A rabbit farmer in Springmount, Ontario, by they name of Larry Byers is going out of business. He was robbed 3 times in past month. And just this weekend a total of 77 rabbits, four bags of feed and nine transport cages were taken. In January, thirteen Californian rabbits stolen from him. Was it thieves out to sell the rabbits as meat and earn a few bucks? Or perhaps just animal activists trying to “rescue” the buns and make a point? Perhaps we’ll never know.

In the last 5 months, the family has lost about $1500 worth of rabbits. This last heist took the rabbits that the family was planning to sell in just 10 days. Those profits would have allowed the family to break even for the year. But now they’re just shutting their doors, disheartened about everything that has happened and wondering why. Read the full article here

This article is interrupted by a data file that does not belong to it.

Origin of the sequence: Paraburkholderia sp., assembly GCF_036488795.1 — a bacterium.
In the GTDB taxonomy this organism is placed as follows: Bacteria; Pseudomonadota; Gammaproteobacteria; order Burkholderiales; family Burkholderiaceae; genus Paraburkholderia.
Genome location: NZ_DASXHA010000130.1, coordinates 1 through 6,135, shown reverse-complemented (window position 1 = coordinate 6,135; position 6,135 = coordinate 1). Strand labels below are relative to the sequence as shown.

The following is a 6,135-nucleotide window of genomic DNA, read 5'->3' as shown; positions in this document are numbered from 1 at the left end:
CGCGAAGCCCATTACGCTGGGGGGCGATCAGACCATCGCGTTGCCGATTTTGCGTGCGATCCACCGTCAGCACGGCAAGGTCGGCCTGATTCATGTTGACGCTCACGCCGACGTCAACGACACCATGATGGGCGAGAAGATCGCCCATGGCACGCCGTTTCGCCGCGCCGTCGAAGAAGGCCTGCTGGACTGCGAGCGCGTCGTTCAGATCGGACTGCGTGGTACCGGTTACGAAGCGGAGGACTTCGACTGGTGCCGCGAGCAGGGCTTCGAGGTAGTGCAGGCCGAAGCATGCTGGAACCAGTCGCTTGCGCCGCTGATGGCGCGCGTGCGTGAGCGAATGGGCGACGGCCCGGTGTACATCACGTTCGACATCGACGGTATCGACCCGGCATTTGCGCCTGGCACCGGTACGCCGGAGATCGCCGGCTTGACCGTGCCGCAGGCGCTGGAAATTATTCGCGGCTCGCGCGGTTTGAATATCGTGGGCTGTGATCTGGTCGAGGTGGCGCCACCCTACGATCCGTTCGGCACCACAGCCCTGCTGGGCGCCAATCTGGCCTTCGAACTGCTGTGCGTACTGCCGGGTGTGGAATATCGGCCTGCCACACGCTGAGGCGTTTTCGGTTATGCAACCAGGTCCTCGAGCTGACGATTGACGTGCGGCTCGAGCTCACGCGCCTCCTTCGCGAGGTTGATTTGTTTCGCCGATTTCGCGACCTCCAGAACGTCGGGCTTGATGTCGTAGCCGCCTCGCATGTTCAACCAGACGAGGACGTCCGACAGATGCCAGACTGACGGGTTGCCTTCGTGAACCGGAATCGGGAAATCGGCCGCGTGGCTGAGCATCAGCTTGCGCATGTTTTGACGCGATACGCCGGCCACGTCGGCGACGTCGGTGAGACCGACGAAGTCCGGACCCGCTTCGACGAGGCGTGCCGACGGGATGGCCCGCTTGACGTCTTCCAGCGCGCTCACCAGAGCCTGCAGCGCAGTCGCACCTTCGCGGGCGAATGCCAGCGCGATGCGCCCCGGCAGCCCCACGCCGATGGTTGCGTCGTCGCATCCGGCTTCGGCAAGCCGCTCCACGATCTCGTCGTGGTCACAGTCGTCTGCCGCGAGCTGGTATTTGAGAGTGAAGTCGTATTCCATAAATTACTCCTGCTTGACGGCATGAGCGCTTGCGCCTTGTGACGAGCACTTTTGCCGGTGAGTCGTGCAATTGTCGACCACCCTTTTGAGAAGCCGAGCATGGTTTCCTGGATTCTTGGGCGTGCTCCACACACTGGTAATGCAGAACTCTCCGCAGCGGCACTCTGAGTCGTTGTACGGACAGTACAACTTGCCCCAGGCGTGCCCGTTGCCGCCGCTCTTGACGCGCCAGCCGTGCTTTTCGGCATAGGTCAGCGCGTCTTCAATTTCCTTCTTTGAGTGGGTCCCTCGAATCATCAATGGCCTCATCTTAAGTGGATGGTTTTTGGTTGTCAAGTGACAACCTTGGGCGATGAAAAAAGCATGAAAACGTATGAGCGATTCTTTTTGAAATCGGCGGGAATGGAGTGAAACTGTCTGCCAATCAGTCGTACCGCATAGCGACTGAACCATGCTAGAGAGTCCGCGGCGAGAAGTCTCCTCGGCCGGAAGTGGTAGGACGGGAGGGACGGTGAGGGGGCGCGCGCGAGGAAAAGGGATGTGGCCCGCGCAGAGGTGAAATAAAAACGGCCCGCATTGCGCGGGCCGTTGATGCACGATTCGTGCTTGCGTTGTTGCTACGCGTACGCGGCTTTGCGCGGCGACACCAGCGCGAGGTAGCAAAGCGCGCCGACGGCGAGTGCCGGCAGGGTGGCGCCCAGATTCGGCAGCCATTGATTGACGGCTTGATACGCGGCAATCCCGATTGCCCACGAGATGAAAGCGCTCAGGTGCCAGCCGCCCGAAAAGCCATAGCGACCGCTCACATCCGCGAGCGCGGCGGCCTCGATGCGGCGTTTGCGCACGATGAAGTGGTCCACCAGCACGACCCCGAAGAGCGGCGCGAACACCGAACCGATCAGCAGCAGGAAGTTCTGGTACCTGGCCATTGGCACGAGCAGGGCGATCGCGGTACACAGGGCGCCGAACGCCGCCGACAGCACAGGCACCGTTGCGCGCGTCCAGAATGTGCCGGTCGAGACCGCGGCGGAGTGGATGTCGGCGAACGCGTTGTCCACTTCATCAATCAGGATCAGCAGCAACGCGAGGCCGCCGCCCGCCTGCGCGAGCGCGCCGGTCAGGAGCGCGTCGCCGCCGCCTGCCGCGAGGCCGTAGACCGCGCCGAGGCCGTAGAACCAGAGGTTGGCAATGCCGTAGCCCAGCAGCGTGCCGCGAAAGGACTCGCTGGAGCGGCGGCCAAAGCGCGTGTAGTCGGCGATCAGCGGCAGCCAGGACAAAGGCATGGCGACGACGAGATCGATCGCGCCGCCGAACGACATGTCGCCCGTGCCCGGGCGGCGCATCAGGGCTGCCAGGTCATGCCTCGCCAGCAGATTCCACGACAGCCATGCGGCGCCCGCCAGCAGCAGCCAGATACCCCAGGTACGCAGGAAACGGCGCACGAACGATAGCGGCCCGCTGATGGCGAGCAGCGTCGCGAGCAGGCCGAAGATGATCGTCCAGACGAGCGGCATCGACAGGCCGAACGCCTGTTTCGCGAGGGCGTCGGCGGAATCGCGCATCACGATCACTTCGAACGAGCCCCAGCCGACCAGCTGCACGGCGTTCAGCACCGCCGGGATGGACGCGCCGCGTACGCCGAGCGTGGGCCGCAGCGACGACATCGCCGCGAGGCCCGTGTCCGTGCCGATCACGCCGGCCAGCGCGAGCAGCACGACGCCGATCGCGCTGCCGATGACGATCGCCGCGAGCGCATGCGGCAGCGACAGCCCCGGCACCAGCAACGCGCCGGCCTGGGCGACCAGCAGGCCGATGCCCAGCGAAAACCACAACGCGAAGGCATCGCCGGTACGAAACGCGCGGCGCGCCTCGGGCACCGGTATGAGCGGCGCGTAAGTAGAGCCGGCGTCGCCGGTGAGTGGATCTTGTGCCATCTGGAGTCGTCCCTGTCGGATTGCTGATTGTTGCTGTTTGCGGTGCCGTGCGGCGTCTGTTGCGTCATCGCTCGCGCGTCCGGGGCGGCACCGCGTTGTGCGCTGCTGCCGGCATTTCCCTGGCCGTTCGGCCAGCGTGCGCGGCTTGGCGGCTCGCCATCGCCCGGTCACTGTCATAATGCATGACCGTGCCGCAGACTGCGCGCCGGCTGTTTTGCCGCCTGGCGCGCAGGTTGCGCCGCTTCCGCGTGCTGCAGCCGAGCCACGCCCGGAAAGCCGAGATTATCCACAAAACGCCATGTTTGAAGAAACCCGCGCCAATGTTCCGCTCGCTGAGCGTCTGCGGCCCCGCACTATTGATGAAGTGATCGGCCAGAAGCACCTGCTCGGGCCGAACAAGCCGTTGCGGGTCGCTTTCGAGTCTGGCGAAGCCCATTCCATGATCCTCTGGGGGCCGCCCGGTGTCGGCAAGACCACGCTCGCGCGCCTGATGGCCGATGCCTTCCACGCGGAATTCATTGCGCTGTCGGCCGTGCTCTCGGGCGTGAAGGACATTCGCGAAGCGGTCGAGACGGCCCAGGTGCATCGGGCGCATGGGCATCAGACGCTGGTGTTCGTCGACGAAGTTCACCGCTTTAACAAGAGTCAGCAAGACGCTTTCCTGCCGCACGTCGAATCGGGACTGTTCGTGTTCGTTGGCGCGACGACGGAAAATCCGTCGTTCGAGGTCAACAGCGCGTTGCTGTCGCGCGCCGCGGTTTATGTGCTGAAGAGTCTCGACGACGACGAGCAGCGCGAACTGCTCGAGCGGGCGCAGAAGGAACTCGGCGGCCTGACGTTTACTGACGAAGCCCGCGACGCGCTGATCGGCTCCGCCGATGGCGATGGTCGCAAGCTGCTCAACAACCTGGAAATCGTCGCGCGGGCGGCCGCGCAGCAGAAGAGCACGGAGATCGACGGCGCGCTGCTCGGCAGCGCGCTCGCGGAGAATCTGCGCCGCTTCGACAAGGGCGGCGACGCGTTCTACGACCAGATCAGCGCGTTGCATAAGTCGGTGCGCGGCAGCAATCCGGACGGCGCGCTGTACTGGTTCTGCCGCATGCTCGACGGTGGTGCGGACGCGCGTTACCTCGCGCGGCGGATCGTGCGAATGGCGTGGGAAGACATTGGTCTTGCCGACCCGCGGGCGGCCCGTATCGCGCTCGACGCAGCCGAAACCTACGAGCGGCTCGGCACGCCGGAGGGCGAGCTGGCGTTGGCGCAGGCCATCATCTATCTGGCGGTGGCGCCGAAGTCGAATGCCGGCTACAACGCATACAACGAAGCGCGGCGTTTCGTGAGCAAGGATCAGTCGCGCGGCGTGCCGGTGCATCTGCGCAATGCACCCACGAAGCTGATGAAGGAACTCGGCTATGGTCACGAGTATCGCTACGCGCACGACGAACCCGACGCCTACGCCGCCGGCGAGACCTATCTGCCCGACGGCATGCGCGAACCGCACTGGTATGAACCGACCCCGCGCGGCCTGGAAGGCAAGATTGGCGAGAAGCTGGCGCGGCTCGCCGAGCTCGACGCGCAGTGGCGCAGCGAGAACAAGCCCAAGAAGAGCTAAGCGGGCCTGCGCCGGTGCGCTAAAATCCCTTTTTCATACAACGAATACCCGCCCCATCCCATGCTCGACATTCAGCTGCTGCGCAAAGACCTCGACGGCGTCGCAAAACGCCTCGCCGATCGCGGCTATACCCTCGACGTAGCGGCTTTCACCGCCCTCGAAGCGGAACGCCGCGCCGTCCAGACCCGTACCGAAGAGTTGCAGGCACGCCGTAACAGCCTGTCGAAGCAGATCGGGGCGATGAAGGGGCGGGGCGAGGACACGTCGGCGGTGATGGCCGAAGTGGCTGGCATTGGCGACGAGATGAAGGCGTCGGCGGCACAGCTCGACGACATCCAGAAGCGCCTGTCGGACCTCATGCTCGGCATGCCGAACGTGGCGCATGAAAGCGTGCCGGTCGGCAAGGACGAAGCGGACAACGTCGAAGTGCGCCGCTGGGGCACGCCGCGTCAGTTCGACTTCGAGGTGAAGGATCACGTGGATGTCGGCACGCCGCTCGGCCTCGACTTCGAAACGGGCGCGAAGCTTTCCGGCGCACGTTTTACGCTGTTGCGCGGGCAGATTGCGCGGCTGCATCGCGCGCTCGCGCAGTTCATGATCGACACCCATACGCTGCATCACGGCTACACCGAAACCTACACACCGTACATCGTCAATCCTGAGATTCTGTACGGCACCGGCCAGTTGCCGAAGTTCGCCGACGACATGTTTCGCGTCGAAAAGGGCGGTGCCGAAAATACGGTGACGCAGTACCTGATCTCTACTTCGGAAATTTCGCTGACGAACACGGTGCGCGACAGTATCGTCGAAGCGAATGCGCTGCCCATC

What can we learn from all this?

  • Unless you’re selling show rabbits or expecting to sell to the public, don’t let your rabbitry become too publicly known.
    The Byers had this rabbitry in operation since 1987 with no troubles at all. Why they were hit so many times in the past 5 months is anyone’s guess. And because rabbits are generally very quiet animals, you can even raise them in the middle of the city without being noticed. It sure seems that someone was keeping a close watch on what was going on in this particular rabbitry and they even have had experience raising rabbits themselves.
  • Keep your rabbits in a secure area that not only deters predators but also thieves.
    The family mentioned that they didn’t even have a lock on the barn door where the rabbits were housed. Perhaps they felt it just wasn’t necessary since they’d never had problems before, but unfortunately people are just not as trustworthy as they used to be.

According to reports on the Internet and other news sources, it is becoming more prevelant for animal rights activists to target breeders of all kinds. They may vandalize, terrorize and otherwise threaten your operation with hopes of driving you out of business. Plus you never know who might decide they are more worthy of your rabbits and their income – or who are just desperate to put food on the table.